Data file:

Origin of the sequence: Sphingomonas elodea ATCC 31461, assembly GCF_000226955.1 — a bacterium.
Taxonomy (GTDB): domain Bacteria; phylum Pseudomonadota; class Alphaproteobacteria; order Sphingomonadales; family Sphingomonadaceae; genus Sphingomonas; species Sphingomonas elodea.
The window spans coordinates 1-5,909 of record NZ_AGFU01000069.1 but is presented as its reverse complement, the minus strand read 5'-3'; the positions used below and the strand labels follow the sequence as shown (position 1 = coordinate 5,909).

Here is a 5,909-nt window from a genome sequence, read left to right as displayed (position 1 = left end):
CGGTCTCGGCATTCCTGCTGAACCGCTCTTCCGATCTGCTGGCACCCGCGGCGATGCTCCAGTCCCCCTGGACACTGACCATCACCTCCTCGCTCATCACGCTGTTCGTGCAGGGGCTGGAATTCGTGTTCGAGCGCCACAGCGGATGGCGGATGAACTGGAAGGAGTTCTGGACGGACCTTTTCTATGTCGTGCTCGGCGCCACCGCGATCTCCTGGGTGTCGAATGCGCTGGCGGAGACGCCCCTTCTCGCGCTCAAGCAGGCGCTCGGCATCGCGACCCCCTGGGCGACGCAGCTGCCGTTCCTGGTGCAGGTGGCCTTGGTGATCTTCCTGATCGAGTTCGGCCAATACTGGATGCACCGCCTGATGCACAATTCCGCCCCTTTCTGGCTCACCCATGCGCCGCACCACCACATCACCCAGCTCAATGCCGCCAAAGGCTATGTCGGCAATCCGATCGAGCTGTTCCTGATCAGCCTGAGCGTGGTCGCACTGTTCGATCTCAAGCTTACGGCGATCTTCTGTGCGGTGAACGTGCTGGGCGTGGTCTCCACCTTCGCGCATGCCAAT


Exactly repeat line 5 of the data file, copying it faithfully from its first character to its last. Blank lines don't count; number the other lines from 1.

CGGTCTCGGCATTCCTGCTGAACCGCTCTTCCGATCTGCTGGCACCCGCGGCGATGCTCCAGTCCCCCTGGACACTGACCATCACCTCCTCGCTCATCACGCTGTTCGTGCAGGGGCTGGAATTCGTGTTCGAGCGCCACAGCGGATGGCGGATGAACTGGAAGGAGTTCTGGACGGACCTTTTCTATGTCGTGCTCGGCGCCACCGCGATCTCCTGGGTGTCGAATGCGCTGGCGGAGACGCCCCTTCTCGCGCTCAAGCAGGCGCTCGGCATCGCGACCCCCTGGGCGACGCAGCTGCCGTTCCTGGTGCAGGTGGCCTTGGTGATCTTCCTGATCGAGTTCGGCCAATACTGGATGCACCGCCTGATGCACAATTCCGCCCCTTTCTGGCTCACCCATGCGCCGCACCACCACATCACCCAGCTCAATGCCGCCAAAGGCTATGTCGGCAATCCGATCGAGCTGTTCCTGATCAGCCTGAGCGTGGTCGCACTGTTCGATCTCAAGCTTACGGCGATCTTCTGTGCGGTGAACGTGCTGGGCGTGGTCTCCACCTTCGCGCATGCCAAT